Diane Nicholls

I don’t know how or when I became a lexicographer, though I think I have always been a linguist. My first degree, in Russian and French at the University of Reading led on to a postgraduate diploma in technical and specialized translation from the Polytechnic of Central London. A long spell of working as a translator, freelance and in-house, brought me to the realization that my passion for languages lay in the individual words themselves rather than in any finished documents I might produce and that translating, while a great discipline, would never allow me the time to ‘enjoy’ the words.

I returned to academic study and an MLitt in Slavonic Studies at Cambridge University. There I spent my time analysing and enjoying the language and style of the short stories of Anton Chekhov and wondering how I would ever manage to make a living using my language skills. Freelance work at Cambridge University Press provided the answer and my first non-user experience of dictionaries.

It was through my work on False Friends for the Cambridge International Dictionary of English that I came into contact with the Acquilex project – an international computational lexicography project on multilingual lexical databases. Two years of working as a research assistant on Acquilex provided me with an excellent apprenticeship and finally sealed my fate (in career terms).

Since the end of the Acquilex project in 1995 I have worked as a freelance linguist/lexicographer and revelled in the variety and flexibility this role offers. I have worked on highly commercial software development projects as far away as Silicon Valley in California, on academic research projects closer to home and in Hong Kong and the US and on a variety of dictionary publishing projects, including learner corpora, learners’ and native-speaker dictionaries and thesauruses (CUP, Bloomsbury, OUP, Macmillan). Among other things, I seem to have found a niche in developing and executing categorization and coding systems and can usually be found wading up to my neck in words, trying to marshal them into some sort of order while secretly admiring their slipperiness.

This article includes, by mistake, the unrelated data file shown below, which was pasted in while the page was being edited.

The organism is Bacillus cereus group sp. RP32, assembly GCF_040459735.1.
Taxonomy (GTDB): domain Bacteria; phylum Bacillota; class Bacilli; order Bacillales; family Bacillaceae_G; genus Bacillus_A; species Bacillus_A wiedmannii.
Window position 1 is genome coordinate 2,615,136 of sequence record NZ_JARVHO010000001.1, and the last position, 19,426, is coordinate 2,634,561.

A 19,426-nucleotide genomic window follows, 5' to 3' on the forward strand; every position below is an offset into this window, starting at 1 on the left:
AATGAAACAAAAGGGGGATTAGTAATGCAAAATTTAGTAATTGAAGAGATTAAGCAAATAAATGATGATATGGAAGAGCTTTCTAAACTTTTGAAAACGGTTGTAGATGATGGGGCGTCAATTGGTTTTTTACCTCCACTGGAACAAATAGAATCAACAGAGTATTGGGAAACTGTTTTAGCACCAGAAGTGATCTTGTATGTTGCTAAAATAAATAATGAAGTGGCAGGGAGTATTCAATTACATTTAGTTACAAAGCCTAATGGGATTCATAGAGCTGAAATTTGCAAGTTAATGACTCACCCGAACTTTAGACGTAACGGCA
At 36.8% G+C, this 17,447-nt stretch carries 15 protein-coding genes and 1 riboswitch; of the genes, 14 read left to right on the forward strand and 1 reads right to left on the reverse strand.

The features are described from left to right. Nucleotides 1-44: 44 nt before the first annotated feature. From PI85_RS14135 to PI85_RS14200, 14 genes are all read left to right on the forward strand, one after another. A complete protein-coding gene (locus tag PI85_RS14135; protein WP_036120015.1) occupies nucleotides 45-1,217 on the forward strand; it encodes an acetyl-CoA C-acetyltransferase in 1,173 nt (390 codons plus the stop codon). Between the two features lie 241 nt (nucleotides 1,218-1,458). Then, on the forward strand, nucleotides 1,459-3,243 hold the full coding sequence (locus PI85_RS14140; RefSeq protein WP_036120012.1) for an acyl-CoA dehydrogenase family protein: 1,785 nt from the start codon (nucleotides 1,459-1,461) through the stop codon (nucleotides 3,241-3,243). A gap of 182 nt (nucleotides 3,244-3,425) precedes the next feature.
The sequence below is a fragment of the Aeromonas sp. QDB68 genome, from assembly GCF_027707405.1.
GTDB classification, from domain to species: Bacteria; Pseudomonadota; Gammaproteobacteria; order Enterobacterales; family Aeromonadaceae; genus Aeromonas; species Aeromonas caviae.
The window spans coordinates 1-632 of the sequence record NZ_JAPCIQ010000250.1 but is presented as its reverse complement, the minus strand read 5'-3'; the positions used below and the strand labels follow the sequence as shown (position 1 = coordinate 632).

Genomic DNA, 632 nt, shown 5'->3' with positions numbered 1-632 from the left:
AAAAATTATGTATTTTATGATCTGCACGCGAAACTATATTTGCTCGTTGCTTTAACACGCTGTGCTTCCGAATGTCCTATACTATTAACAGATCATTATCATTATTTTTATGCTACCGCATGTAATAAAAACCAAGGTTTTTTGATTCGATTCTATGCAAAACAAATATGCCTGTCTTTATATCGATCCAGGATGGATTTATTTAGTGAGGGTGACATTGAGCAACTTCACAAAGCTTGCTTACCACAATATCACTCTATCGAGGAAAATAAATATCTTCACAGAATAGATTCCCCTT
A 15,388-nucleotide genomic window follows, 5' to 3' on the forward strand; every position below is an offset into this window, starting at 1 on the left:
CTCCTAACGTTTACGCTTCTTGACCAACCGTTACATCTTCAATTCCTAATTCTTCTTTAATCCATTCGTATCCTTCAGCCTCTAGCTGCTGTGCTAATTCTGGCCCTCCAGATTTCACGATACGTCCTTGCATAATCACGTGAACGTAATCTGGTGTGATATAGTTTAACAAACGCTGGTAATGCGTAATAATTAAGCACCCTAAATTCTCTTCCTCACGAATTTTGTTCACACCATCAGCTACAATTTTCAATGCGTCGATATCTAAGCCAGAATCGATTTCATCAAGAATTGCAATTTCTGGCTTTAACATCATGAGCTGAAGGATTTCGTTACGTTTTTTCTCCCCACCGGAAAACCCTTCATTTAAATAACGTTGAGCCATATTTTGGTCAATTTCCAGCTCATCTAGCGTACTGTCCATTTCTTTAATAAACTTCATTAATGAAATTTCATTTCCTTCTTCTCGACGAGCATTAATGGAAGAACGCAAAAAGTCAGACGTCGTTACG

Writing articles for the MED resource site provides me with an opportunity to get a few things off my linguistic chest and express some of my admiration for the things that words can do and the problems they can cause their users.

I live in Hackney, London with my husband, Rory.


Luke Prodromou